2010/2011: Brazil's Sugarcane Harvest That Would Have Been in 2009/2010By Brazilian Sugarcane Industry Association unica, PRNE
Tuesday, March 30, 2010
Increased sugarcane, sugar and ethanol production should reflect what was not possible in the previous harvest, mainly due to unfavorable weather conditions
SAO PAULO, March 31, 2010 - Estimates compiled by the Brazilian Sugarcane Industry Association
(UNICA) project a 10% increase in sugarcane production in the 2010/11
harvest, which officially begins tomorrow (April 1) in the country's
South-Central region. UNICA's projected total sugarcane harvest should reach
595.89 million tons, compared with 541.50 million tons estimated for the
2009/10 harvest, which officially ends today.
According to UNICA's Technical Director, Antonio de Padua Rodrigues, the
increased harvest forecast has to be carefully evaluated. "The cane available
for ethanol and sugar production in the 2010/11 harvest is virtually the same
as in the 2009/10 harvest, which was severely hampered by unfavorable weather
conditions. In other words, in terms of crushing, the new harvest should be
what the industry was simply unable to complete in the previous harvest."
The data collected by UNICA, as well as satellite images of South-Central
Brazil, indicate that there was no significant expansion of the cultivated
area in traditional sugarcane regions. The expected increase in production
for 2010/11 can be attributed in part to a significant volume of "bisada"
cane (sugarcane that was not processed in the last harvest, therefore growing
for nearly two years) and to a lesser extent, the gradual increase in
production at new mills, especially in the states of Mato Grosso do Sul,
Goias and Minas Gerais.
In great measure, the slowdown in the expansion of the cultivated area
can be traced to delayed impacts of the global financial crisis in late 2008
as well as low prices experienced by the cane industry since 2007. These
factors led to a shortage of available capital and prevented numerous mills
from investing in additional planting over the last two years.
Quality of raw material
Long range weather forecasts for 2010 indicate a "wetter" than normal
beginning of the harvest, followed by colder, dry conditions during winter
months (July, August and September). This is the period where over 45% of the
cane is harvested in South-Central Brazil.
The expected weather conditions point to a greater increase in sugar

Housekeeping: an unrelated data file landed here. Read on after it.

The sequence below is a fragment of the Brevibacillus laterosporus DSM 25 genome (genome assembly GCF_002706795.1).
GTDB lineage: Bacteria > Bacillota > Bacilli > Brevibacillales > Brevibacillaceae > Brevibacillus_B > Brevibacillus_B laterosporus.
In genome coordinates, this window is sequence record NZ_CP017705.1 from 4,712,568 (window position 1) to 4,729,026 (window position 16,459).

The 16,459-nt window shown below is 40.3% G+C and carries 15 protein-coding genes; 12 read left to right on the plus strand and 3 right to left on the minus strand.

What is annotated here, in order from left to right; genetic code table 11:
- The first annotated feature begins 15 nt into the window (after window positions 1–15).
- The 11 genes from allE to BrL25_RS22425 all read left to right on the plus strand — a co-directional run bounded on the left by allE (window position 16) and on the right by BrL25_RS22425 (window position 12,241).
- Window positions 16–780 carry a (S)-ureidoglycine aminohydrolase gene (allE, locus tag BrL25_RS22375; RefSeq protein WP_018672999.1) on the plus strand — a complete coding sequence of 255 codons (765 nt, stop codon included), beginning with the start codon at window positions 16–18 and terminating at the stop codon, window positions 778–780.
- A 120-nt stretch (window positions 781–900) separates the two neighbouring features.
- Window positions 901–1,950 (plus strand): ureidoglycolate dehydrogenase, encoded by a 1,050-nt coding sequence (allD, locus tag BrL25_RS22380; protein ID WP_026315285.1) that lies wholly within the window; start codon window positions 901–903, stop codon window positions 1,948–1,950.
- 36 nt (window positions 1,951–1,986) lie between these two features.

concentration than in the past harvest. But even with a probable improvement,
UNICA is projecting that the amount of total recoverable sugars (ATR in
Portuguese) for the 2010/11 harvest will remain below historical levels
because of three main factors:
-- Advance of mechanized harvesting; -- Early launch of the harvest season by several mills that began crushing in March; -- High volumes of "bisada" cane to be harvested in 2010/11 (Over 12% of available cane for the new harvest is cane that was not crushed in the past harvest)
Therefore, the amount of ATR per ton of cane should reach 138.59
kilograms, 6.3% higher than the 130.36 kilograms per ton that will likely be
the amount when final numbers for the 2009/10 harvest are compiled. In the
largest cane producing state, Sao Paulo, the historical average ATR per ton
of cane is 145 kilograms.
Status of sugarcane fields
Low prices paid at the mills in recent years and atypical weather
conditions in 2009 severely impacted the profile of the sugarcane crop to be
harvested in 2010/11. Besides high volumes of "bisada" cane, a significant
reduction is expected in the amount of first and second cut canes, which are
the most productive. Therefore, the proportion of older and less productive
cane is expected to grow.
Crop aging should reduce the prospect of increased sugarcane productivity
in 2010/11. This imbalance in sugarcane fields should also impact more
intensely the amount of cane available for the following harvest, in 2011/12.
That's because most "older" sugarcane (fifth or more cuts) represents nearly
25% of the sugarcane area in the Brazil's South-Central region. Planted areas
will need to be reformed (new planting), leading to a probable reduction in
the area available for harvest in 2011/12 in many regions.
"The industry will need to invest heavily in renewing sugarcane fields
this year, to ensure there is supply growth as of 2012," assesses Rodrigues.